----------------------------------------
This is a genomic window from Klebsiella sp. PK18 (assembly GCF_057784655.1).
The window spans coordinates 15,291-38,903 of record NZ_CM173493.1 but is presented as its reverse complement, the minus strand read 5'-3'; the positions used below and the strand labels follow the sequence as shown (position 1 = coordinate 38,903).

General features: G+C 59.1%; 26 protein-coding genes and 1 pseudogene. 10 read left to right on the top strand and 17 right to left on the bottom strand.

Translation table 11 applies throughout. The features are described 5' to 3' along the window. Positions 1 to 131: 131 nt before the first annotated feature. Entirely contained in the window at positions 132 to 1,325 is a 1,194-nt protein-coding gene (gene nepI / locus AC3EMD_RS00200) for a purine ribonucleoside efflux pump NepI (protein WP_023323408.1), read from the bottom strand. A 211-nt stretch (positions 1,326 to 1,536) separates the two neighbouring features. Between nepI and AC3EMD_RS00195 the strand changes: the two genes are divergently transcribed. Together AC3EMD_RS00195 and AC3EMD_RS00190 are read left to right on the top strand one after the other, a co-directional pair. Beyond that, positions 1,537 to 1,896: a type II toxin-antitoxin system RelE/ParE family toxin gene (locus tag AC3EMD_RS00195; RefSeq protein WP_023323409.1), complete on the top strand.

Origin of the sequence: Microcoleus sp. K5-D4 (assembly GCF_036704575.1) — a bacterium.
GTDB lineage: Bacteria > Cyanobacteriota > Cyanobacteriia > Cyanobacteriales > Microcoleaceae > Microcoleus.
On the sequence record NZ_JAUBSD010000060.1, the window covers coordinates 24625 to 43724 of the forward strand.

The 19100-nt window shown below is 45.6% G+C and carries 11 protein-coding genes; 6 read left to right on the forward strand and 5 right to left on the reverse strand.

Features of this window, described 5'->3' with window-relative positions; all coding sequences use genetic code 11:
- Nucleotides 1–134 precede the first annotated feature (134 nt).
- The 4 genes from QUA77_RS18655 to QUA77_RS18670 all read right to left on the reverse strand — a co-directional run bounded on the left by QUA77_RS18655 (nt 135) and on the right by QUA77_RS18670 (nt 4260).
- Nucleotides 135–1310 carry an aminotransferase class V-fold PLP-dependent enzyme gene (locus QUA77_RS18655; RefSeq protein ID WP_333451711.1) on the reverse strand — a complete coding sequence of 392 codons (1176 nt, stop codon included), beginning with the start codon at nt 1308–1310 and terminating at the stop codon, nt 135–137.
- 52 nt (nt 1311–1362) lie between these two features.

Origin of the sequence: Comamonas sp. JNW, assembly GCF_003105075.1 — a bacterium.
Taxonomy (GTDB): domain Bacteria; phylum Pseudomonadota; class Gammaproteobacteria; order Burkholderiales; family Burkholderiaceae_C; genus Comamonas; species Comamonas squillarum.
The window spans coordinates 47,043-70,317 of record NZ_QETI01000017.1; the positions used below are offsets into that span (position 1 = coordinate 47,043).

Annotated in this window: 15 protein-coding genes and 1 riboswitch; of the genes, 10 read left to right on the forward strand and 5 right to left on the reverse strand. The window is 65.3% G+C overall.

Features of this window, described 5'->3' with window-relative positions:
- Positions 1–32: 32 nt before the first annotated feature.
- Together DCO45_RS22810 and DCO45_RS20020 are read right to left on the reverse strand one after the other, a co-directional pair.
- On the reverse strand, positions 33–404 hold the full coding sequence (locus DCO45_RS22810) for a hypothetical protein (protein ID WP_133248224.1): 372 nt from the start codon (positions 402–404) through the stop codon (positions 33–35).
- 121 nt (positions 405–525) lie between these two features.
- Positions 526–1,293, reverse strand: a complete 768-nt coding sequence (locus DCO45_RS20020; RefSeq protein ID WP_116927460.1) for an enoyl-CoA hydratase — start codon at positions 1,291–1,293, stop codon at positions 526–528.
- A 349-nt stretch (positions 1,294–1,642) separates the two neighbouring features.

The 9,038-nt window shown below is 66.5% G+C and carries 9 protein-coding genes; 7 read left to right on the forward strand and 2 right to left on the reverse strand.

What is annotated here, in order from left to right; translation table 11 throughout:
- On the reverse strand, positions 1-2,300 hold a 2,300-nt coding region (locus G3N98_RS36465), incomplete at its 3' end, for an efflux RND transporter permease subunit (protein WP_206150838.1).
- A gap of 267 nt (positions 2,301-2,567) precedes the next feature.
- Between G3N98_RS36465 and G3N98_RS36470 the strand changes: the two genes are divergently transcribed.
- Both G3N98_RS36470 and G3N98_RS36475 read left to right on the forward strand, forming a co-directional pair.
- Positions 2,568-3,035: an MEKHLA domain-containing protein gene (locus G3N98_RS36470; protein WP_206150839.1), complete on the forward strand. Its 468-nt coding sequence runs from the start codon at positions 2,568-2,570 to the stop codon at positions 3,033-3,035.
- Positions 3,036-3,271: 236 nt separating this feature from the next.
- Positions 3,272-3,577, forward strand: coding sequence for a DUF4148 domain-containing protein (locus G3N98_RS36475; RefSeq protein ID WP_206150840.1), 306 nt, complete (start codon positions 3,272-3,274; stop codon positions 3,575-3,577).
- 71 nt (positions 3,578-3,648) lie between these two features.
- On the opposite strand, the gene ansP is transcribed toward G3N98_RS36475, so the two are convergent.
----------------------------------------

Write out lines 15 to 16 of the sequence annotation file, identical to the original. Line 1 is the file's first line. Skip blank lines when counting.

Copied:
Taxonomy (GTDB): domain Bacteria; phylum Pseudomonadota; class Gammaproteobacteria; order Burkholderiales; family Burkholderiaceae_C; genus Comamonas; species Comamonas squillarum.
The window spans coordinates 47,043-70,317 of record NZ_QETI01000017.1; the positions used below are offsets into that span (position 1 = coordinate 47,043).